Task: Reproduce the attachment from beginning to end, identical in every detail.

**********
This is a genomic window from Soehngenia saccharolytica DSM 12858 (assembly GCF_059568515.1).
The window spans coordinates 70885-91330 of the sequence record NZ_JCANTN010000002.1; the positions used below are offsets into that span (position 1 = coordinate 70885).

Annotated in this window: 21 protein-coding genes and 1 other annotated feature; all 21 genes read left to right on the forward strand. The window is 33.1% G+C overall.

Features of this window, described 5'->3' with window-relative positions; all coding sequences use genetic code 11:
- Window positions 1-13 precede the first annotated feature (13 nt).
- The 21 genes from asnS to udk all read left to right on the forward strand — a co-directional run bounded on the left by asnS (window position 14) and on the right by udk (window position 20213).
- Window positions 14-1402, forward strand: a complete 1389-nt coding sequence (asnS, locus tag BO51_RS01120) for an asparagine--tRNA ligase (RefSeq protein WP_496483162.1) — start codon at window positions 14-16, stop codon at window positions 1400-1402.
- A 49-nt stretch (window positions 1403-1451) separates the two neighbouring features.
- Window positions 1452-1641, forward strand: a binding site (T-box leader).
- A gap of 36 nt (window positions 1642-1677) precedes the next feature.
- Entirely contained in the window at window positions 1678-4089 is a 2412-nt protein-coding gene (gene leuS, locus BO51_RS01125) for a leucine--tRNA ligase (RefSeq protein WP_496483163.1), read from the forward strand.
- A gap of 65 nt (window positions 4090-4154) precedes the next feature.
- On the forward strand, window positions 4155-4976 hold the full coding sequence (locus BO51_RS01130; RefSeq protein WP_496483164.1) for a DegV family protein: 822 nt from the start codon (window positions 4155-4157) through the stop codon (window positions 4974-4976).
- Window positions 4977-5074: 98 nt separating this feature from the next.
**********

This is a genomic window from Soehngenia saccharolytica DSM 12858 (assembly GCF_059568515.1).
The window spans coordinates 70885-91330 of the sequence record NZ_JCANTN010000002.1; the positions used below are offsets into that span (position 1 = coordinate 70885).

Annotated in this window: 21 protein-coding genes and 1 other annotated feature; all 21 genes read left to right on the forward strand. The window is 33.1% G+C overall.

Features of this window, described 5'->3' with window-relative positions; all coding sequences use genetic code 11:
- Window positions 1-13 precede the first annotated feature (13 nt).
- The 21 genes from asnS to udk all read left to right on the forward strand — a co-directional run bounded on the left by asnS (window position 14) and on the right by udk (window position 20213).
- Window positions 14-1402, forward strand: a complete 1389-nt coding sequence (asnS, locus tag BO51_RS01120) for an asparagine--tRNA ligase (RefSeq protein WP_496483162.1) — start codon at window positions 14-16, stop codon at window positions 1400-1402.
- A 49-nt stretch (window positions 1403-1451) separates the two neighbouring features.
- Window positions 1452-1641, forward strand: a binding site (T-box leader).
- A gap of 36 nt (window positions 1642-1677) precedes the next feature.
- Entirely contained in the window at window positions 1678-4089 is a 2412-nt protein-coding gene (gene leuS, locus BO51_RS01125) for a leucine--tRNA ligase (RefSeq protein WP_496483163.1), read from the forward strand.
- A gap of 65 nt (window positions 4090-4154) precedes the next feature.
- On the forward strand, window positions 4155-4976 hold the full coding sequence (locus BO51_RS01130; RefSeq protein WP_496483164.1) for a DegV family protein: 822 nt from the start codon (window positions 4155-4157) through the stop codon (window positions 4974-4976).
- Window positions 4977-5074: 98 nt separating this feature from the next.